2) The story – Conner’s story is probably one of the best of the ancestors to date, in that you really follow him through a single goal from beginning to completion. While this limited the character, it was satisfying to live Conner’s life and see a tighter narrative around him. There were a few hiccups in the narrative progression (in my playthrough, he was friends with George Washington, then hated him for a side mission for some reason, then was friends with him again — then hated him after a mission for something that really wasn’t his fault). No, my particular disappointment in the story comes from Desmond’s tale.
Unlike many AC fans, I was actually a huge fan of the larger story arc following Desmond. As he unlocked new memories in the past, he unlocked new abilities in the present. Sure there were some narrative hiccups here and there (ie: the mysterious departure of Kristin Bell’s character, followed by her random and not well explained death). But I always felt they were building to something awesome with Desmond becoming this bad ass assassin, and everything cultivating to a larger destiny. Well, he had a larger destiny, but it really had nothing to do with him being a bad ass assassin in modern times.
To be fair, you do get to play as Desmond and do some awesome stuff, which I really enjoyed and wanted a lot more of. You even get a random bad guy for him, who appears in the 6 missions you get to play as Desmond and you also get to kill him – so I guess at least there’s closure there? Although, still not sure who this villain was or why I should care about him. No, my favorite mission was the final when you break back into Absergo (the company run by the Templars, where you spend all of AC1, and Kristin Bell breaks you out of in AC2) to confront the bastard that kidnapped you. It’s a very satisfying situation, and I was hoping it was building towards something much larger.
The story then tries to explain itself out of the Superman origin story that was revealed at the end of the previous game, with some new meta person trying to get you to save the world from an impending comet by having you make a choice (a choice, mind you, the game makes for you). This random ethereal character tries to tell you what to do to save the world (and bring her back to life, somehow) while another random character (at least appearing in a previous game, for a short bit) trying to tell you something else. It was very confusing, and ultimately not very rewarding. But the kick in the pants for me was when Desmond makes the choice – to sacrifice himself to activate some machine to stop the meteor. And that’s it: Desmond’s dead. End of story.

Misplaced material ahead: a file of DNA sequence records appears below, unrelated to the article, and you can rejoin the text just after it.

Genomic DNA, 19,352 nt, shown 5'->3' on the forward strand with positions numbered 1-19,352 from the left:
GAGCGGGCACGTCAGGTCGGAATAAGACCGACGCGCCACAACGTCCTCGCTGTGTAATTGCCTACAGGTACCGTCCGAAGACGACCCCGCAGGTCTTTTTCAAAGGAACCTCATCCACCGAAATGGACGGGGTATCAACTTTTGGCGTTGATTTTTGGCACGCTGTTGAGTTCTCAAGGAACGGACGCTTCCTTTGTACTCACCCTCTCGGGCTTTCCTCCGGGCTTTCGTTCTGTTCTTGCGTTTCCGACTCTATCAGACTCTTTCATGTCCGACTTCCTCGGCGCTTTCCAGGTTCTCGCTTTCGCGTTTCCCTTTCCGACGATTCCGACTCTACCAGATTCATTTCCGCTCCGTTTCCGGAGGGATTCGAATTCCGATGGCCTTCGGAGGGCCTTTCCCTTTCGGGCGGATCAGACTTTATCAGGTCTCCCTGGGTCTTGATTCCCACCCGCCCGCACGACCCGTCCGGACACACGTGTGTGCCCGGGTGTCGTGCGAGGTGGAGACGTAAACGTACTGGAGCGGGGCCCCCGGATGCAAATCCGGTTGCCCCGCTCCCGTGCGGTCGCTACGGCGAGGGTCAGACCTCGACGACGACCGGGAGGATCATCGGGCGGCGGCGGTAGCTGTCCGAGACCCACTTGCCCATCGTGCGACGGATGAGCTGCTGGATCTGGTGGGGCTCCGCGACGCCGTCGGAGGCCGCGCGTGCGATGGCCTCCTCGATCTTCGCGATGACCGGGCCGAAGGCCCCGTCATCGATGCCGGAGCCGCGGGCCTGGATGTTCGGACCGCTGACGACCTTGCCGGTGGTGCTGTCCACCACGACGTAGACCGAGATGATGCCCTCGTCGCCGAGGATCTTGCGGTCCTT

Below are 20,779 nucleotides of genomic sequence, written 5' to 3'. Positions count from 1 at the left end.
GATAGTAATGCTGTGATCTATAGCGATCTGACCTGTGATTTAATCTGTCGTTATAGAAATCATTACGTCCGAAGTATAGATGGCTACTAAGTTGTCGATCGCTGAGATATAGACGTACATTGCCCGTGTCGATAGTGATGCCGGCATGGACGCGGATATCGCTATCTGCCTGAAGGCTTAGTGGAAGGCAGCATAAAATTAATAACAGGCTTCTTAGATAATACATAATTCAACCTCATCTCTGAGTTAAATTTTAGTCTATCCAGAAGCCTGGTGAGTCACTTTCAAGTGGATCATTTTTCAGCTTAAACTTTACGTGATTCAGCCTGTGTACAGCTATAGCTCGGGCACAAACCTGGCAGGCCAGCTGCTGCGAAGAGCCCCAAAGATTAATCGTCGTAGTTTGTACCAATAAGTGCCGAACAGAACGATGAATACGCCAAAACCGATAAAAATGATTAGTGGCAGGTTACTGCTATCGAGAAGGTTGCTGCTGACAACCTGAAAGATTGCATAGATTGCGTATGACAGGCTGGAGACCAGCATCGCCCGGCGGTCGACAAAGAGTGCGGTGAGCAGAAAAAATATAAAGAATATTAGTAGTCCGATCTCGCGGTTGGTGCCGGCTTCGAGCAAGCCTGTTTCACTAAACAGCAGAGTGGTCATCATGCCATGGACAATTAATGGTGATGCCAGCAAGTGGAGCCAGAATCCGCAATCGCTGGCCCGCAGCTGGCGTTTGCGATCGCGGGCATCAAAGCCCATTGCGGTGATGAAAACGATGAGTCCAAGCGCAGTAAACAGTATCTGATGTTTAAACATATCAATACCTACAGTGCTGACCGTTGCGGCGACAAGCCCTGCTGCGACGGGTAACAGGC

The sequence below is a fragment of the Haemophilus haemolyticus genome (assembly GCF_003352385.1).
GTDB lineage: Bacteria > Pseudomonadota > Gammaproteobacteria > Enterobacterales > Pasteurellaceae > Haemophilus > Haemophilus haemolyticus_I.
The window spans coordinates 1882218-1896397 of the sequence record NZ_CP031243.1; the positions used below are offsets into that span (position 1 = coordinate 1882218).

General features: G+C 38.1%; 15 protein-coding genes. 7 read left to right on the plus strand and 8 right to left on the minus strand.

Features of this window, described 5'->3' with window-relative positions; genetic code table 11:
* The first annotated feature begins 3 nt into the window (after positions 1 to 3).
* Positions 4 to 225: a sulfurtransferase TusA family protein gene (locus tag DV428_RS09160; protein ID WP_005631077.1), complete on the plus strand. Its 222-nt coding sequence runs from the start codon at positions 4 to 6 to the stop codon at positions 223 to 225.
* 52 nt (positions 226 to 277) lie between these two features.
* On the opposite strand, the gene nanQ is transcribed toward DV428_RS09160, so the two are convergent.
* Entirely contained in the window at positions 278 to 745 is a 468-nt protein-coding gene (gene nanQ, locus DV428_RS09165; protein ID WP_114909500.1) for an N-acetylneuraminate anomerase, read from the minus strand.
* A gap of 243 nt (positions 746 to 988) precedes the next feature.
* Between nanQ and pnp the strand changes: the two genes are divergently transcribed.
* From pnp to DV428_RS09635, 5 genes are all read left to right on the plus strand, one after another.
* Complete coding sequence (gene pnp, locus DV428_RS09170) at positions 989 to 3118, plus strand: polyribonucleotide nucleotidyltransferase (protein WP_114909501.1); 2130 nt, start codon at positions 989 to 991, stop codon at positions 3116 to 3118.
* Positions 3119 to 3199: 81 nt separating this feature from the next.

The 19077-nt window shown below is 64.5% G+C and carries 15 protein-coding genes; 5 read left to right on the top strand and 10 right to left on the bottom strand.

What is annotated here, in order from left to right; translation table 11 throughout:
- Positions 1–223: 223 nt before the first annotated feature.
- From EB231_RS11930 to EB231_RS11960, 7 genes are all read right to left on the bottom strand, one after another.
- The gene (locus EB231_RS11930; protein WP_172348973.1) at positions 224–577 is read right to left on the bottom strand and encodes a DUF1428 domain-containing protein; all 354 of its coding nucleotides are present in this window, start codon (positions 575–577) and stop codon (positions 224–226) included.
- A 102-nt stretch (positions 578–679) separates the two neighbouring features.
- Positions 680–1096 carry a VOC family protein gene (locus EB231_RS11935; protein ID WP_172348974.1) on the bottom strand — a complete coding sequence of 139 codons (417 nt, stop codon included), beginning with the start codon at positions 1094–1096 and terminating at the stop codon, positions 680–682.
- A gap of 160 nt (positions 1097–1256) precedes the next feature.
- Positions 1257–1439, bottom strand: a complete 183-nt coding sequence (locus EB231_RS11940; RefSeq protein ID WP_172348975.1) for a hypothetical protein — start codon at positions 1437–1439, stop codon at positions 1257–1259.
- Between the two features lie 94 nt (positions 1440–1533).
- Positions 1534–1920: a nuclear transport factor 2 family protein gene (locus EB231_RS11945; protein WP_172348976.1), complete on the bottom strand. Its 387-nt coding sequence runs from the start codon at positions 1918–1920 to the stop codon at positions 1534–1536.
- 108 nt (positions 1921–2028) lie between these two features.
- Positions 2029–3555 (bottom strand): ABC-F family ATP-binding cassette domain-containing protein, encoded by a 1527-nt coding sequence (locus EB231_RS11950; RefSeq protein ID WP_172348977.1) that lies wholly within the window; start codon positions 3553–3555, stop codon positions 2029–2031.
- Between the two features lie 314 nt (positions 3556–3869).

There was no reason for him to be building up his awesome assassin skills, because in the end he didn’t actually have to use them for anything to save us all. He just had to be there. And now, with the main narrative character extinguished from the franchise, they are somehow making another game (AC4: Black Flag) but there’s nothing about who the new Animus character might be, or why we should care about them.
Also, how does this meteor fit into the conflict between the assassins and the templars? It just felt tacked on and sloppy. It’s kind of like the ending to LOST – it ends. It’s not a satisfying ending, and you don’t really understand why things happened, but hey – it’s over.
In the end, AC3 is a lot of fun to play but super frustrating from a character and story perspective. The ship-to-ship combat was a lot of fun, which makes me excited for the next game in the series, but beyond that there wasn’t a lot new in the series other than some disappointing plot points and some more unnecessary questions.
Worth a rental, but not necessary to own it.